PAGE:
In general, we find (not shown here) that while professionals’ and workers´ shares in urban CCP membership closely approximate their population shares, professionals who are CCP members have become much more numerous among the top 5%, while workers have become much rarer. In other words, whereas the structure of the overall CCP membership in the recent period better reflects the population structure than in 1988, the CCP top is moving further away from both CCP overall class composition and from that of the urban population as a whole. This might have important political consequences. 

The Communist Party of China top is moving further away from both CCP overall class composition and from that of the urban population as a whole

This result acquires additional significance when we find in a regression analysis that private-sector business people who are part of the elite and are also CCP members tend to receive a very large premium from CCP membership (34%). This is in contrast with all other social groups to whom CCP membership, once they are elite members, is not financially important. It is also noteworthy that we find no evidence of this large CCP membership premium for private-sector business people in the years before 2013. 

Conclusion

Chinese economic and, as we argue, social transformation during the past four decades is without a historical precedent. Urban areas have become much richer, but also much more unequal. The elite, which we define here as the top 5% of the urban population, receive a much greater share of total urban income than in 1988. The majority of the elite today consists of professionals, self-employed, and smaller and larger business people (while workers and clerical staff were in the majority in 1988). The elite are also much better educated than before. 

Finally, we find that almost a third of the elite are CCP members and that CCP membership seems to be quite valuable in monetary terms to those in the top 1% as well as to large capitalists. It should be mentioned however that CCP membership might also be a proxy for greater ability and ambition – not necessarily only for better political connections [4]4 — Li, H, P W Liu, J Zhang and N Ma (2007), “Economic returns to Communist Party membership: Evidence from urban Chinese twins”, Economic Journal 117: 1504-20. . But without further study, it is difficult to disentangle the two. 

  • References

    1 —

    Data from the 2018 update of the Maddison Project Database, available online.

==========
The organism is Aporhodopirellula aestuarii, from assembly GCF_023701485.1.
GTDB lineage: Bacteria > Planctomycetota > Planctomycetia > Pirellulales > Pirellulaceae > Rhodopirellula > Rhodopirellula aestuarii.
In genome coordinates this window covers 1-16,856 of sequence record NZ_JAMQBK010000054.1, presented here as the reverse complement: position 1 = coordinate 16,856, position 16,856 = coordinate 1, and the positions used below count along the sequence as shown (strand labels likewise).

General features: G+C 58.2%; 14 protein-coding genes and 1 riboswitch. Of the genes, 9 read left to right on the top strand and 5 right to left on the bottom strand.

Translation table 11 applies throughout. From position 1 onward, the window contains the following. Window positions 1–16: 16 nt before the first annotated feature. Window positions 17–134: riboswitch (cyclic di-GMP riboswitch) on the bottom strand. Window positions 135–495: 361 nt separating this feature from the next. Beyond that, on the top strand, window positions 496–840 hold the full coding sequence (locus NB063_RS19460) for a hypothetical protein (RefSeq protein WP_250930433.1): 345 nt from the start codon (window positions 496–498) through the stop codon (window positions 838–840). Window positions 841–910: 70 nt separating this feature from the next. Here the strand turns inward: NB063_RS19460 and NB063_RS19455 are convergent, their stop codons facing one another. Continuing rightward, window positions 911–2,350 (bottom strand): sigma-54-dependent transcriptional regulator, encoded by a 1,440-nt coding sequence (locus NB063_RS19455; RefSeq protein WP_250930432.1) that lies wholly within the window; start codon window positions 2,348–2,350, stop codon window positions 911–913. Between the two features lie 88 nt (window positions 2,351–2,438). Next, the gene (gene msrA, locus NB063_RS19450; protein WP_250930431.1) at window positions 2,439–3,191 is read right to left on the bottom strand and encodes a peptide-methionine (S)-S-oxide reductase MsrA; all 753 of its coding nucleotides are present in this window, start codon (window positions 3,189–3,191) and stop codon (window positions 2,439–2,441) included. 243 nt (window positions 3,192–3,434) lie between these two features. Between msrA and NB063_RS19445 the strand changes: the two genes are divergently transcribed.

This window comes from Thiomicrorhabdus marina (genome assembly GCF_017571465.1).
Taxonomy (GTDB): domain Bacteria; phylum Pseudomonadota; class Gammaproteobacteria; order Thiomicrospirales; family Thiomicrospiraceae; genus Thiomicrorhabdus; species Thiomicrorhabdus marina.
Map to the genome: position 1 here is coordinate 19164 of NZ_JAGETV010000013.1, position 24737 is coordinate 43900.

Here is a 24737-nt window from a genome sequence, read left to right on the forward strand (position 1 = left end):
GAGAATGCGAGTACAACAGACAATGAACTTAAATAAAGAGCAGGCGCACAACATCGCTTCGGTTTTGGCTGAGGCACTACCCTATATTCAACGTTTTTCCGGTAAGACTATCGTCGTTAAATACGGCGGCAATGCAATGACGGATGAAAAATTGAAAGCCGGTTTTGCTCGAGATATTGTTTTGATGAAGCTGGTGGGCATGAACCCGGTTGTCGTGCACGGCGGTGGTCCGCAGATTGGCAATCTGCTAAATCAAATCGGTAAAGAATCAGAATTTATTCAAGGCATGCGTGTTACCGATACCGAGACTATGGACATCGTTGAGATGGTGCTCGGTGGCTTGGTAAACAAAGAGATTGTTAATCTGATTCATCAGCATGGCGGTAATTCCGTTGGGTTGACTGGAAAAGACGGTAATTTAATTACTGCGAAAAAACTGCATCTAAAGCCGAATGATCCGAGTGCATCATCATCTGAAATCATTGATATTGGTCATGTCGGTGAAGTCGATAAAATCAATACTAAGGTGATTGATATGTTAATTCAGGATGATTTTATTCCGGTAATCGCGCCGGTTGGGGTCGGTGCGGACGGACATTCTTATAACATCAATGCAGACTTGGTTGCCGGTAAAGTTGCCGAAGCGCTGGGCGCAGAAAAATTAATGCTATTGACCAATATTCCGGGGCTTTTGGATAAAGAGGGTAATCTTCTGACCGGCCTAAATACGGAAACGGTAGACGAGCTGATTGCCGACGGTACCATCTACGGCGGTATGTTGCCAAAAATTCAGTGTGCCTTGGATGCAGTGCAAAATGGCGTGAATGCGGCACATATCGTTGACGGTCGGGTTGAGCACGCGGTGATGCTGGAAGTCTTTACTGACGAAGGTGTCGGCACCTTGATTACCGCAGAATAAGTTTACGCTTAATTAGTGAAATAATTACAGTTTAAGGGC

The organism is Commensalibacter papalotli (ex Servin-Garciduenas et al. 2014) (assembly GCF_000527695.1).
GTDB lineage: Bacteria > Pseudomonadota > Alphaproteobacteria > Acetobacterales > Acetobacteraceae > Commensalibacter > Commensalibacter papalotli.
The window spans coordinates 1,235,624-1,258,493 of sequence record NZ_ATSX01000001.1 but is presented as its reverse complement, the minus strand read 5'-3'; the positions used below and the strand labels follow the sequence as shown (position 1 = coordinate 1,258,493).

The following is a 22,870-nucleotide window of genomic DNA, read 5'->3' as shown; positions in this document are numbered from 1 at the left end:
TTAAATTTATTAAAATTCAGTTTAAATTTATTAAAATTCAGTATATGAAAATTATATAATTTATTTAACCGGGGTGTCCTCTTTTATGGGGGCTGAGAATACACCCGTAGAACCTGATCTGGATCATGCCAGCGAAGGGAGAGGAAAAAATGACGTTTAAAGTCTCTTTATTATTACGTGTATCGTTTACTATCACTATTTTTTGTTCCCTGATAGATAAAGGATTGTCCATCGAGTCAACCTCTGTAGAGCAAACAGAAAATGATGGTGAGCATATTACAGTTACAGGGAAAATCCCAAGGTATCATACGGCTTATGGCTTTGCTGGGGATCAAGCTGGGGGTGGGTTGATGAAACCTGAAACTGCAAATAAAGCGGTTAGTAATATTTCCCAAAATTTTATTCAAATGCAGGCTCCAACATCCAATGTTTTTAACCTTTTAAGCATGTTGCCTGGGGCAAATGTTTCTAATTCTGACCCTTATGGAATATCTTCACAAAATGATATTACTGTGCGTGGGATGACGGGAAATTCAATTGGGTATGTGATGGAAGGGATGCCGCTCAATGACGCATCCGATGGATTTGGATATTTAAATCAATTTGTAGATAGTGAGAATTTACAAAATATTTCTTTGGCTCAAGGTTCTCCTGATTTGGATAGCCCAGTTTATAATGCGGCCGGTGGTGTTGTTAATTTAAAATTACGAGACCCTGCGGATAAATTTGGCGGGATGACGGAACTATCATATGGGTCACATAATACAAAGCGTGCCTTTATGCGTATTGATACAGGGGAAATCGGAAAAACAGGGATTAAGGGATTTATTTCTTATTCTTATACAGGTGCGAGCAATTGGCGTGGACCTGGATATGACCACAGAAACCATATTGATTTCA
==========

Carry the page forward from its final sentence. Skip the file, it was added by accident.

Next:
2 —

    See:

    • Kanbur, R, and X Zhang (2018), “The great Chinese inequality turnaround”, mimeo, 6 August.
    • Zhuang, J, and L Shi (2016), “Understanding recent trends in income inequality in the People’s Republic of China”, ADB Economics Working Paper Series, No. 489.
    • Ding, H, and H He (2018), “A tale of transition: An empirical analysis of income inequality in urban China, 1986-2009”, Review of Economic Dynamics 29: 108-137.
    • Wu, X, and J Perloff (2005), “China’s income distribution and inequality”, Review of Economics and Statistics 87(4): 763-75.
    • Xie, Y, and X Zhou (2014), “Income inequality in today’s China”, Proceedings of the National Academy of Sciences 111(19): 6928-33.
    • Piketty, T, L Yang and G Zucman (2017), “Capital accumulation, private property and rising inequality in China, 1978-2015”, WID.world Working Paper Series 2017/6.
    3 —

    Allen, R (2017), “Class structure and inequality during the Industrial Revolution: Lessons from England’s social tables, 1688-1867”, draft.

    4 —

    Li, H, P W Liu, J Zhang and N Ma (2007), “Economic returns to Communist Party membership: Evidence from urban Chinese twins”, Economic Journal 117: 1504-20.

Branko_Milanovic

Branko Milanović

Branko Milanović is a Visiting Presidential Professor at the Graduate Center City University of New York and Senior Scholar at the Stone Center for Socio-economic Inequality. He served as a lead economist in the World Bank’s Research Department for almost 20 years, leaving to write his seminal book on global income inequality, Worlds Apart (2005). He was a senior associate at the Carnegie Endowment for International Peace in Washington and has held teaching appointments at the University of Maryland and at the Paul H. Nitze School of Advanced International Studies at Johns Hopkins University.


Li Yang

Li Yang is a postdoctoral researcher at the Paris School of Economics. He is also the coordinator for East and South Asia at the World Inequality Lab and Stone research fellow at the Paris-based INSEAD: The Business School for the World. He is interested in income and wealth inequality, economic development and economic history. He holds a PhD in Economics by Xiamen University, in China.


Filip Novokmet

Filip Novokmet is a Postdoctoral Researcher at the Institute for Macroeconomics and Econometrics from the University of Bonn. He is also a researcher at the World Inequality Lab (WIL) from the Paris School of Economics (PSE). His main research interests are related to Economics of Inequality, Political Economy and Economic History.